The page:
By Scott Lyon, firstname.lastname@example.org
A conceptual model was developed based on preliminary studies and applied to the survey of perceptions of wood products retailers and manufacturers from Central America regarding supplier attributes, product attributes, retailer/manufacturer promotion strategy, supplier promotion strategy, potential importing barriers, and company performance. Cronbach’s alpha and factor analysis were used to check the reliability and validity of the data. The results of factor analysis suggested meaningful groupings within many of the constructs, including factors such as product attributes, purchasing attributes, and supplier services. Two hypothetical models were developed and the relationships were tested for significance using ANOVA and multiple regression analyses. Barriers were found to positively affect company performance and supplier attributes. These constructs may be important to consider when Appalachian wood products companies are interested in exporting to Central American countries. Appalachian wood products companies need to invest resources and work to overcome barriers in order to be successful exporters to Central America.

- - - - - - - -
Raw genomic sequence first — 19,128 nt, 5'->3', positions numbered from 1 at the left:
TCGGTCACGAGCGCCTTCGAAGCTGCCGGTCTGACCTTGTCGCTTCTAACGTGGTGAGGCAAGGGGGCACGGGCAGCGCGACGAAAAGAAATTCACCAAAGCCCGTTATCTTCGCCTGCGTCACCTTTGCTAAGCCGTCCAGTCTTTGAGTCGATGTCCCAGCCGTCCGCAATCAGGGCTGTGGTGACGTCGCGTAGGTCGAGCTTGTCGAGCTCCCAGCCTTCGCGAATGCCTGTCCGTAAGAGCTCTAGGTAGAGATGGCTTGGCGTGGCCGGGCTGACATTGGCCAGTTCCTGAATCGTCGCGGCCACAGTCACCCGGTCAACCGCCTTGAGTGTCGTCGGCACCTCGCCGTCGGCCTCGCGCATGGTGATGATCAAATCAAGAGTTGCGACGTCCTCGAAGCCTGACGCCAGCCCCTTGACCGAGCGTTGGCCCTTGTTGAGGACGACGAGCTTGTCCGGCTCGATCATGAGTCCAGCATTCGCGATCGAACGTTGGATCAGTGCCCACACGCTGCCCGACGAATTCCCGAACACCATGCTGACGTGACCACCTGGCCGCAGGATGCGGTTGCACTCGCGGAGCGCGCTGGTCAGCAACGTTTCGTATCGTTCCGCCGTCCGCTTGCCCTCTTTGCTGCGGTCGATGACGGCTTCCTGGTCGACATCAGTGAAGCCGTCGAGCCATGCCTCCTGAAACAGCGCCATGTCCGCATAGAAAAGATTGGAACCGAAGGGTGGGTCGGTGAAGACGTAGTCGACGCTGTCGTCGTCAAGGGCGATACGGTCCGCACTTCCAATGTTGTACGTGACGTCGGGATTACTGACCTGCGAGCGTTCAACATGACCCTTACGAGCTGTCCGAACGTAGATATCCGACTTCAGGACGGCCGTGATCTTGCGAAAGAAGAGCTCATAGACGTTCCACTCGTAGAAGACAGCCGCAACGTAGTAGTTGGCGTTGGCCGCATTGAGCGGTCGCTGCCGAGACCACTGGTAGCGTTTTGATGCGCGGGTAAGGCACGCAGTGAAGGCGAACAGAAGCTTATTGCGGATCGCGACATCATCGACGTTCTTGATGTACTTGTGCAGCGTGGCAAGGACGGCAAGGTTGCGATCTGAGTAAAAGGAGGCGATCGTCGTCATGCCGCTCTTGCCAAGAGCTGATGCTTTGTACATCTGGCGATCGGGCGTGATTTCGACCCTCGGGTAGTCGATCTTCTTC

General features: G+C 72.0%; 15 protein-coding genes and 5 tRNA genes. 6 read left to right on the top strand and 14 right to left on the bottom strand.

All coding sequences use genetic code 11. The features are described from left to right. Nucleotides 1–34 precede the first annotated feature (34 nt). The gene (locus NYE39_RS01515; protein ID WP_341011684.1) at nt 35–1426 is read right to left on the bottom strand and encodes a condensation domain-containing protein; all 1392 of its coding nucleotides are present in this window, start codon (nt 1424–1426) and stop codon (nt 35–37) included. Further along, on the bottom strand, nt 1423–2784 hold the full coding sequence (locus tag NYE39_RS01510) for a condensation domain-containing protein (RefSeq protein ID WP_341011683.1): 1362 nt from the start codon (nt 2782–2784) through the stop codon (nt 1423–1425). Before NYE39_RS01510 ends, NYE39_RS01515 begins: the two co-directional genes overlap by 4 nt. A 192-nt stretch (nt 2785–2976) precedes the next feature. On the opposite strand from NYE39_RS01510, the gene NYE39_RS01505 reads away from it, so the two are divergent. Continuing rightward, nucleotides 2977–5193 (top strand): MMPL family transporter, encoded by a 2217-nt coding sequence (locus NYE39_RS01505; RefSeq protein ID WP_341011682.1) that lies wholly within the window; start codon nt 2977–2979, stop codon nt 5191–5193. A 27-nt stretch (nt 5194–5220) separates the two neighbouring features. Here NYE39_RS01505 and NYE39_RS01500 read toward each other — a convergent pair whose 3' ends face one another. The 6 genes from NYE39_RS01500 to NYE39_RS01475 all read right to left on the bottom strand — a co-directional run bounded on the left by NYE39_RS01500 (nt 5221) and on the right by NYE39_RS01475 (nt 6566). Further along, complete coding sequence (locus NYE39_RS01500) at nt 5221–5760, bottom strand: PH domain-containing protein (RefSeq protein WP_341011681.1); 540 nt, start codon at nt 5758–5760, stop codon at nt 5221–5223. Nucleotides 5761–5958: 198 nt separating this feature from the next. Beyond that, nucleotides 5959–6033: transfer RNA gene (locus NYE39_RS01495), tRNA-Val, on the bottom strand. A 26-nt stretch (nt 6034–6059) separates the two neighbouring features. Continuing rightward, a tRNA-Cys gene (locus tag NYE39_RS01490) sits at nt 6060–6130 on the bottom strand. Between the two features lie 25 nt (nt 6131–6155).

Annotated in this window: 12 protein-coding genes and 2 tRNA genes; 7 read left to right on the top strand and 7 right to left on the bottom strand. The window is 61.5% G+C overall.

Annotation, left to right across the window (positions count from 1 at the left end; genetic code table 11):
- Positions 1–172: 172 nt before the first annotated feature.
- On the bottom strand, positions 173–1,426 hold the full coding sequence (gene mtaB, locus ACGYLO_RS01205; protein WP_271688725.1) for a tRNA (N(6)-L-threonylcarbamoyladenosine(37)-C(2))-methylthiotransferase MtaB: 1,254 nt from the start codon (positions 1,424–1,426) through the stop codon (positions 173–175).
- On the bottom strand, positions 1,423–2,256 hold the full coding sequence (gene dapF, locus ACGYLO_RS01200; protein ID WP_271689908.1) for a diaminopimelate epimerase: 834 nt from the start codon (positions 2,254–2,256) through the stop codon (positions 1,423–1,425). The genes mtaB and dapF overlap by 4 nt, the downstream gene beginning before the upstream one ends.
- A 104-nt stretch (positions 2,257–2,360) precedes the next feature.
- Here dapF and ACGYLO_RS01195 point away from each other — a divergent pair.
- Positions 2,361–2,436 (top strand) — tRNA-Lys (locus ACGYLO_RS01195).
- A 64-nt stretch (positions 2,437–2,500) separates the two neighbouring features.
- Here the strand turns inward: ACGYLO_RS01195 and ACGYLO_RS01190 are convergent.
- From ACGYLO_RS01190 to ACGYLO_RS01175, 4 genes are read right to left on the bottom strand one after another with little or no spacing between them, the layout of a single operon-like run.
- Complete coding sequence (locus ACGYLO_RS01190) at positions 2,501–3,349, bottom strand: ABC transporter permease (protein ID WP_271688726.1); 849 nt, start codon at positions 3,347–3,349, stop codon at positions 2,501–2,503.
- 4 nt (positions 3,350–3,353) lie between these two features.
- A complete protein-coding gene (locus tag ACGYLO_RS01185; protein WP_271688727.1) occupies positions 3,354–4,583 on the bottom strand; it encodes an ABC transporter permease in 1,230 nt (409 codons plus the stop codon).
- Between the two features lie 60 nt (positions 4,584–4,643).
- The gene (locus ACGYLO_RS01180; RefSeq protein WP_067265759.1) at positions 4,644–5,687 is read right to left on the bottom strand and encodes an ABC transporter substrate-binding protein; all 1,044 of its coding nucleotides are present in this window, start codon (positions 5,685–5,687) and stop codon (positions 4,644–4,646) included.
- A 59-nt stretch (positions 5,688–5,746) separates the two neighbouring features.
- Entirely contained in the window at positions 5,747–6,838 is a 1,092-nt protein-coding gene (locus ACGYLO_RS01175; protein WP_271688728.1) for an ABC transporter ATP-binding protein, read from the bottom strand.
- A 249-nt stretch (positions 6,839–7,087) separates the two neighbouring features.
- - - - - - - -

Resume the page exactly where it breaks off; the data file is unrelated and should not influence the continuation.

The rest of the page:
Other international marketing studies were consulted to determine what attributes to consider in the survey and the conceptual model (Cossio 2007; Parhizkar 2008). The survey focused on supplier attributes, product attributes, retailer/manufacturer promotion strategy, supplier promotion strategy, potential importing barriers, and company performance.